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The debate on revenue allocation is important, but we are making the mistake of relying on Senators to shape our thinking.

These people in the Senate are behaving like ancient Catholic priests who had the monopoly of biblical reading and interpretation.

This exclusive right gave them enormous influence on people, from the King on his throne to the peasants working the fields. Sometimes these priests would be deceptive, and use false ‘biblical doctrine’ to further the Church’s unbiblical agenda.

Our Senators have fashioned themselves as political priests who are shrouding the important details of the revenue allocation debate.

SEE ALSO: Most counties do not deserve more money

And they can get away with this because Kenyans are too lazy to dig out information for themselves, even when it is readily available.

If you want to hide something from us put it in a book, especially if that book is the Constitution. 

The allocation of public funds was extensively pondered and clearly articulated by the drafters of the Constitution. In Chapter 12 on public Finance, the criteria was laid out, the principles were outlined and the process was presented.

But senatorial political priests who are offering the public false doctrine are hijacking this spirit.   

First is the Senator for Nairobi, Johnson Sakaja. In a passionate speech, the Senator told us two things; that no county should lose a shilling of its allocations, and that we should use the 2019/20 allocations.

SEE ALSO: Senate adjourns counties revenue sharing formula debate for seventh time

Essentially, he was recommending that the current formula should be frozen on the Sh321 billion county share, and the new CRA formula be applied on any amount exceeding last financial year’s tranche. 

Sakaja’s suggestions are not only arbitrary, but they also negate the functions of the CRA, the spirit of the constitution and the success of devolution. 

His suggestions go against the Principles of Equity inferred in Article 203(1) of the Constitution, which lists the criteria that should be taken into account in determining the equitable shares, including the efficiency principle which is about how people use the resources they have.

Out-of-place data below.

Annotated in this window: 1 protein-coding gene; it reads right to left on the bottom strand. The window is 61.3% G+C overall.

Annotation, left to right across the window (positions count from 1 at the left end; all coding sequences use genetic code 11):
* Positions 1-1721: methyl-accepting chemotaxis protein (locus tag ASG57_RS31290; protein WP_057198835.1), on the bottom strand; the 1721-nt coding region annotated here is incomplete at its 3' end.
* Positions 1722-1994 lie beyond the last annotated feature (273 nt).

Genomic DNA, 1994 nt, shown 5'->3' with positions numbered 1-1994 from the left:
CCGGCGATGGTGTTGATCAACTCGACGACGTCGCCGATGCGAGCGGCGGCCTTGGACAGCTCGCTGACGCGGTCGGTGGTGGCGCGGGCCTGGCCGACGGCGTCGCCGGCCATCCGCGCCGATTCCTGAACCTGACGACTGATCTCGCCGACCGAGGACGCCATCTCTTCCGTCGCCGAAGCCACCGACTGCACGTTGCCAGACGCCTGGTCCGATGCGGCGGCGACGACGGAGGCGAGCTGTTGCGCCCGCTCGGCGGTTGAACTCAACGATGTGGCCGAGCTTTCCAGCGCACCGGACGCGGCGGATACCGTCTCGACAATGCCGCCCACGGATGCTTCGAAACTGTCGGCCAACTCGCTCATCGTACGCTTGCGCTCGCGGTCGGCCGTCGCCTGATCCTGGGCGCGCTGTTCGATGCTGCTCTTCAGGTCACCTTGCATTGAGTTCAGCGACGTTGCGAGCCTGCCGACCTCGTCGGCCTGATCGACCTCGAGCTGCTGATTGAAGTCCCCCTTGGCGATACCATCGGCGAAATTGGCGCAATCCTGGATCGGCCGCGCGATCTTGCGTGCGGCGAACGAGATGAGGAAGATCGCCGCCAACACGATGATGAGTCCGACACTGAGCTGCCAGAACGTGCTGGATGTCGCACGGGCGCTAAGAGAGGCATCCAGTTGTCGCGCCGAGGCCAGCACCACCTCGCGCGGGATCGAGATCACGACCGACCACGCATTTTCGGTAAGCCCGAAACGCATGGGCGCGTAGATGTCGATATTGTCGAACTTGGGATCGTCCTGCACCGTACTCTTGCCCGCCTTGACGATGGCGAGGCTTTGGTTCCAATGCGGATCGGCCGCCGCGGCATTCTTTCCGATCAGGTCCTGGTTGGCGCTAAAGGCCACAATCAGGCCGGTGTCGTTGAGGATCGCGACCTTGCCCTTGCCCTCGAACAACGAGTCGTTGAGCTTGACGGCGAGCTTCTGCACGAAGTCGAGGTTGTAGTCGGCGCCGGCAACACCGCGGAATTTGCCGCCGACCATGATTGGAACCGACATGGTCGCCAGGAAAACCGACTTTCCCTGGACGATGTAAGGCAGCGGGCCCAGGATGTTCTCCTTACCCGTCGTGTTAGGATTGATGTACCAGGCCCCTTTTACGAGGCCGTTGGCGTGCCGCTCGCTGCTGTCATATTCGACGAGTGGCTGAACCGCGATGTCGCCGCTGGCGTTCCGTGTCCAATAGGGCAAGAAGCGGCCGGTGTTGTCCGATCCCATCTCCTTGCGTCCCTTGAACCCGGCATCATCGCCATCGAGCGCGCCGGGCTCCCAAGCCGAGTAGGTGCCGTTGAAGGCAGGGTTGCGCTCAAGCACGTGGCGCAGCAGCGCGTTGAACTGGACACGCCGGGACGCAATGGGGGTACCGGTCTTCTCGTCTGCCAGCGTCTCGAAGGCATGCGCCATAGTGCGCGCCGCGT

Here, Sakaja is asking that counties fiscal responsibility or lack thereof be ignored. In doing this he is rewarding bad governance and plunging us into a perpetual loop of rewarding recklessness. Not patriotic.

My reading of Sakaja’s suboptimal action is that he is using the debate to redeem himself of his recent drunken transgressions.

SEE ALSO: Explainer: How new revenue sharing formula hurts poverty-stricken counties

First hand info

He wants us to forget the law breaking Johnson by presenting us with the patriotic, nationalistic Sakaja who is fighting for the people.

But is he really fighting for the people, or blinding them? The senator is suffering from the worst disease a politician could have; populism.

This ailment causes politicians to deliberately suspend logic in exchange for fleeting public love.

Sakaja is applying temporary, short-term solutions to solve permanent, long-term problems.

The second misleading political priest is the Senator for Elgeyo Marakwet, Kipchumba Murkomen, who is using the false doctrine of divisiveness. 

The senator has capitalised on framing the argument in such a way that pits counties against each other. He is driving problematic narratives such as “those other people are robbing us of our allocation” “we are already poor, they want more”.

Murkomen is using the classic weapon of mass deception known as ‘Choice Architecture’. This is the art of framing an argument in order to influence decision or thought in a pre-determined way.

My reading of Murkomen’s sub optimal action is that he is obviously acting on behalf of the Deputy President. But his fellow senators who are aligned to the DP chose political self-preservation over following their political leader’s directive.

And it is exactly because of this divisive politics that these ‘Tanga Tanga’ senators voted yes.

They know that their constituents have bought into the ‘us-versus-them’ narrative, and will shun them come election time.

Kenyans must always interrogate political intentions. The best way to analyse a political specimen, in this case a Senator, is by asking: “What are they not telling us?” 

I say this again; Kenyans must reject mitumba information and interrogate issues for themselves.

Why bank on second hand material when there is firsthand information? The CRA’s full recommendations are publically available. So is the Constitution.

The constitution requires public participation. But there can be no public participation without public understanding.

To paraphrase the bible, ‘Our people will perish from bad governance because of lack of knowledge. 

– The writer is a PhD candidate in political economy at SMC University. [email protected]

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